Dermot Weld's Irish Derby-winner Grey Swallow is targeting top races over middle-distances this season, including the Prix de l’Arc de Triomphe at Longchamp in October.
Grey Swallow became the latest star of the Classic generation when foiling North Light’s bid for a famous double in the Budweiser Irish Derby at the Curragh yesterday.
North Light, winner of the Vodafone Derby earlier this month, ran on bravely and only gave best in the final 200 yards before finishing runner-up after a thrilling duel.
Grey Swallow, trained by Weld and superbly ridden by Pat Smullen, now has some major targets, including the Prix de l’Arc de Triomphe, for which he was cut to 7-1 from 20s by Coral.
Master trainer Weld said: “I’d like to give him a break now. He had a tough spring when it was very wet and I said before Newmarket (where he finished fourth in the 2000 Guineas) that I wasn’t totally happy with the horse.
“He has been on the go for a while and he has earned a rest.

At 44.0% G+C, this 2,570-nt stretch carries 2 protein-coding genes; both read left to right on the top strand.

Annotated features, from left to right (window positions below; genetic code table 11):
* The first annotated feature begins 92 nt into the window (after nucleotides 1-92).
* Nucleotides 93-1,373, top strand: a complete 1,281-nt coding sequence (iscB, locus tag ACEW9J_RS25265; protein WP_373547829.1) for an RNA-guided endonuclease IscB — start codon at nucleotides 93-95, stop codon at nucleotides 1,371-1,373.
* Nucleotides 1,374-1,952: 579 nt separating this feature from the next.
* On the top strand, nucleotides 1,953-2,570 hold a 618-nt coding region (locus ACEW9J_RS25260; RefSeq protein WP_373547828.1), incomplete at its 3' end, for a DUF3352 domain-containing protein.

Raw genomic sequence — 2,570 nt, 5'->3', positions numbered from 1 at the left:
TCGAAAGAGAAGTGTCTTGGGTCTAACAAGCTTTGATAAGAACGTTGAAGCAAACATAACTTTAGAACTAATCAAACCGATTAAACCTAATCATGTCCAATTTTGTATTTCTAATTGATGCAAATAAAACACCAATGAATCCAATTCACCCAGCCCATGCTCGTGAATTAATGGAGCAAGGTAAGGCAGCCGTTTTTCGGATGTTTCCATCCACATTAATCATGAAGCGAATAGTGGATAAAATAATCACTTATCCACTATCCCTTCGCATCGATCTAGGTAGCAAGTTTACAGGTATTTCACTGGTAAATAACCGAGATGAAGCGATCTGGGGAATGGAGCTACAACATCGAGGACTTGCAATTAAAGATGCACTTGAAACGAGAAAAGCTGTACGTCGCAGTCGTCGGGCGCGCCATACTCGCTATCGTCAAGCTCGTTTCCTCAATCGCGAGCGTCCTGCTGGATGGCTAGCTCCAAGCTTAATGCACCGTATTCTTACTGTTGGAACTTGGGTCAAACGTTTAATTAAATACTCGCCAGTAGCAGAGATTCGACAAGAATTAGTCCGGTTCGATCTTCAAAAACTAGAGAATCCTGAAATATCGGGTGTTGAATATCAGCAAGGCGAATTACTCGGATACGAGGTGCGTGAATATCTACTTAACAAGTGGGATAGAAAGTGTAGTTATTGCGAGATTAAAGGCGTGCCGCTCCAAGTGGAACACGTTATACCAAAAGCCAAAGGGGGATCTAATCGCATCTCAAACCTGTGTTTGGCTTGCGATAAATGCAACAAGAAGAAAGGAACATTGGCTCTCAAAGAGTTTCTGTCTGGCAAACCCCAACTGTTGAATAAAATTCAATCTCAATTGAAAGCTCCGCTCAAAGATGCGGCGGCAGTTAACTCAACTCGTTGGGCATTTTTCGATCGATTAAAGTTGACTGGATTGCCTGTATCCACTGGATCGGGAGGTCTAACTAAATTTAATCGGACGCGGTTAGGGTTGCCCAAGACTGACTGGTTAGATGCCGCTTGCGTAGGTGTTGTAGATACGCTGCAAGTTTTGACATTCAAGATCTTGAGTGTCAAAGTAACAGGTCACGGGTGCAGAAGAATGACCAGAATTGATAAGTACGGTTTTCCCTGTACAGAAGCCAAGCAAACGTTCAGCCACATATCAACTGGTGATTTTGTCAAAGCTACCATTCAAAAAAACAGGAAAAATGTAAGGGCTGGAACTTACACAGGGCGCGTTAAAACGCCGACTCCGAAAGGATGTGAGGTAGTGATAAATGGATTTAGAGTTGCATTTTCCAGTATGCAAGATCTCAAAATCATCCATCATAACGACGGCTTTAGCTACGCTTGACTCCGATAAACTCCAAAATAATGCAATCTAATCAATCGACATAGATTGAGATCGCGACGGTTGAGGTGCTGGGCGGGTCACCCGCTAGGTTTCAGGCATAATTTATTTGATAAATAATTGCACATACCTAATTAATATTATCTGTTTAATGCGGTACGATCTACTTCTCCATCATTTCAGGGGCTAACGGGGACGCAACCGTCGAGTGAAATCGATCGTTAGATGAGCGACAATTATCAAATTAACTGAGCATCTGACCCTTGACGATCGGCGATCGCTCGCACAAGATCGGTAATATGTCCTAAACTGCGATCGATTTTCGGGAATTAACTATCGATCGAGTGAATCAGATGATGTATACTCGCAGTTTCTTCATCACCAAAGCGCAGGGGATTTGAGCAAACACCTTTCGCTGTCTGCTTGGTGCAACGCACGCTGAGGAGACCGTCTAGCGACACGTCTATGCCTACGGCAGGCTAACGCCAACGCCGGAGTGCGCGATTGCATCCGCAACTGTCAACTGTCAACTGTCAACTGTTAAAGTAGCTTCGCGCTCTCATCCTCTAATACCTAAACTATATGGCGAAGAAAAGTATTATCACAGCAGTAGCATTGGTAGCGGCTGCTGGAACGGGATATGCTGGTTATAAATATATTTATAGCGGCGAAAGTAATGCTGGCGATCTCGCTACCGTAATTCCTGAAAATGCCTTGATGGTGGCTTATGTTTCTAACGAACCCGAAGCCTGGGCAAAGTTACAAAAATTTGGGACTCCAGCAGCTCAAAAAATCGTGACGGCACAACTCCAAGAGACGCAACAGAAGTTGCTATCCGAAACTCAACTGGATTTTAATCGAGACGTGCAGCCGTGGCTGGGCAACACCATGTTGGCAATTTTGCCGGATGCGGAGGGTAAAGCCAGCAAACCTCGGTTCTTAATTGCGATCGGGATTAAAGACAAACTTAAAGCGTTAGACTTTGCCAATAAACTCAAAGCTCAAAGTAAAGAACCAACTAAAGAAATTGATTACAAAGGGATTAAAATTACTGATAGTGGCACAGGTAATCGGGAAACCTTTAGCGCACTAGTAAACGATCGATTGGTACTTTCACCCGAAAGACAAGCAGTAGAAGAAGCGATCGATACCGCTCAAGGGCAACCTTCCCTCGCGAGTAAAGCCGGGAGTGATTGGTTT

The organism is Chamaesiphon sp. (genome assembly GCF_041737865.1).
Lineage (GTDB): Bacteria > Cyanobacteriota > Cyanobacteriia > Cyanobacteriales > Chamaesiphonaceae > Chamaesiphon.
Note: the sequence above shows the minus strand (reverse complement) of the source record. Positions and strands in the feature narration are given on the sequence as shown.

“I would see the Irish Champion Stakes and the Arc de Triomphe as his next two races for the year.
“Azamour is a high-class horse and if he runs in the Irish Champion then it will be a good contest which we will look forward to.”
Azamour, the John Oxx-trained winner of the St James’s Palace Stakes at Royal Ascot, is not the only star with the Irish Champion as a target as the race could also be on the agenda of the unbeaten Bago, a winner at Longchamp yesterday.
Grey Swallow, a 10-1 chance for the Curragh Classic, stayed on strongly to give Weld his second winner of the race, eight years on from the shock success of Zagreb.
North Light, the Michael Stoute-trained 8-11 favourite, battled on well but the winner accelerated past him for a half-length triumph on his first run at a mile and a half.
The 150-1 outsider Tycoon put in a late run to snatch third from Rule Of Law, who beat the Epsom third Let The Lion Roar home once again as the Epsom form all but repeated itself.
“I have never lost faith in this horse,” Weld said. “He worked superbly the other day and he is a very brave horse.
“There was a doubt about his stamina but my instincts told me that he would stay.
“This is extra special because he was bred by my mother, who still owns part of him.
“I am usually a pretty conservative person when it comes to training racehorses because they can so easily prove you wrong, but I really believed in this horse. I always felt that the best was yet to come.
“This was a very good Derby. The second horse is an exceptional colt, very progressive, but he just didn’t have the pace.”